We’re proud to have the continued support of both wikiHow and Attributor, who, since each company’s founding, have been dedicated advocates of the commons and have demonstrated how we can use the Internet as a powerful digital tool to promote collaboration, innovation, and the sharing of information.
wikiHow is “a collaboration to build and share the world’s largest, highest quality how-to manual.” Every month, millions of people turn to the multilingual site to learn how to do something new, and it relies on the knowledge, creativity, and contributions of people around the globe to make it a unique and useful tool. wikiHow supports Creative Commons because, in the words of its founder, Jack Herrick, “I’d like to live in a world where knowledge can grow and be built upon by many. Creative Commons creates the infrastructure to make this information sharing possible.” Check out wikiHow’s redesigned Web site.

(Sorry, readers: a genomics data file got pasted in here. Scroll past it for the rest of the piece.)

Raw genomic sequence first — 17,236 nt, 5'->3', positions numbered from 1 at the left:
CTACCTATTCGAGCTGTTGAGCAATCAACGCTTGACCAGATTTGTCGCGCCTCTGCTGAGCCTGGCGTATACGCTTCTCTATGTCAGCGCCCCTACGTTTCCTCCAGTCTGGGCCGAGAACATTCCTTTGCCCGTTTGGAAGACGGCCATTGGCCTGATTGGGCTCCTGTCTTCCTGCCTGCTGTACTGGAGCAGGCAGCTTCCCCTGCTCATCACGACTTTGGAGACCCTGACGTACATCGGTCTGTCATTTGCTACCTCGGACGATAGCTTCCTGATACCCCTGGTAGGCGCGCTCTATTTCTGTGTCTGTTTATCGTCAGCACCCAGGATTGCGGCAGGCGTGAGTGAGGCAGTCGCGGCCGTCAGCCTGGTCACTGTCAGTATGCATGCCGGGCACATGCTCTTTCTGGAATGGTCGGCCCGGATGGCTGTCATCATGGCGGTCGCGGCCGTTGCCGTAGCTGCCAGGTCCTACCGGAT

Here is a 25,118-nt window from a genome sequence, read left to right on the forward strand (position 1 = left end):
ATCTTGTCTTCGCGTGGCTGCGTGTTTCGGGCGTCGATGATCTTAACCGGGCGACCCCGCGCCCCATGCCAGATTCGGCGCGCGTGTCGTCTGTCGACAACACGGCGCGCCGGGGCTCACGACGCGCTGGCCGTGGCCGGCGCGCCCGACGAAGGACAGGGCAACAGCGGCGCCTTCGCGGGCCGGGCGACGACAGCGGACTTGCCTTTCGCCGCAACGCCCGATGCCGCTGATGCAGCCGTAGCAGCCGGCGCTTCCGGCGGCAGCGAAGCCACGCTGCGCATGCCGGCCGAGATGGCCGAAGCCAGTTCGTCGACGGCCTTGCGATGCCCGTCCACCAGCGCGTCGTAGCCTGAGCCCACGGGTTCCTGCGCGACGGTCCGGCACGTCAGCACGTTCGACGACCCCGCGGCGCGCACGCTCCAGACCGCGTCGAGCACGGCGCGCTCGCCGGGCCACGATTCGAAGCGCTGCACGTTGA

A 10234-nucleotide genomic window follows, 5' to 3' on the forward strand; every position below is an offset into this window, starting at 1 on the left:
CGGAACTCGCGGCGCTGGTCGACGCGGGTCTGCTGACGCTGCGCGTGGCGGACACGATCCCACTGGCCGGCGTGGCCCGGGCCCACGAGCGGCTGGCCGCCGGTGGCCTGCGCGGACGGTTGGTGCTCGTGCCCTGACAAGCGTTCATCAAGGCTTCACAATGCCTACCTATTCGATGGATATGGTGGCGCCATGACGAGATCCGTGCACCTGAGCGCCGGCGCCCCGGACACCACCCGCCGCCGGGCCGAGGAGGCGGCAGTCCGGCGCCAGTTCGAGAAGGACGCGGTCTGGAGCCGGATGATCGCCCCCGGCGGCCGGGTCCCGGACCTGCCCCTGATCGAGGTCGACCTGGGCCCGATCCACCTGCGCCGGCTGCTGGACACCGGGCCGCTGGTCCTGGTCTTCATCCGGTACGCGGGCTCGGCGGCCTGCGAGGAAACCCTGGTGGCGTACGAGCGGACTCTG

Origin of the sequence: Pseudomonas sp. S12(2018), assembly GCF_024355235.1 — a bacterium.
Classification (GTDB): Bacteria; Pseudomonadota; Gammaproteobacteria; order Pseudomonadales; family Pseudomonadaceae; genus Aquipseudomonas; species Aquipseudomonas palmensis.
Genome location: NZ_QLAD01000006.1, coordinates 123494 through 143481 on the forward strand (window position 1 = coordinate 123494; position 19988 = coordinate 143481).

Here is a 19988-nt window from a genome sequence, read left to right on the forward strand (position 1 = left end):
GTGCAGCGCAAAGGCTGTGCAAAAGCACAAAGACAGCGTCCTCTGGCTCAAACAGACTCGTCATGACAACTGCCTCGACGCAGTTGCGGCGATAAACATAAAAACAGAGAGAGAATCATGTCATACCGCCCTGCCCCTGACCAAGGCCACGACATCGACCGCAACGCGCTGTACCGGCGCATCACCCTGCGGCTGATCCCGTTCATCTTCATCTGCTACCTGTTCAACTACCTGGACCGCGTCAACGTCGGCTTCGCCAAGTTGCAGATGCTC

Attributor provides the free service FairShare, first previewed at the CC tech summit in 2008. FairShare lets you assign a CC license to your work and receive information on how and where it is shared with others. Results come back as an RSS feed and include information about the percentage of your work re-used, whether you’ve received attribution and if ads are present. According to Attributor VP, Rich Pearson, “We’re a proud supporter of Creative Commons and do everything we can to spread their vision of saving the world from failed sharing.”
Please join Rich, Jack, and the rest of the folks at Attributor and wikiHow in investing in Creative Commons and a bright future for the world of online sharing. Your support helps, and every contribution counts, so please give what you can and donate today!1 Comment »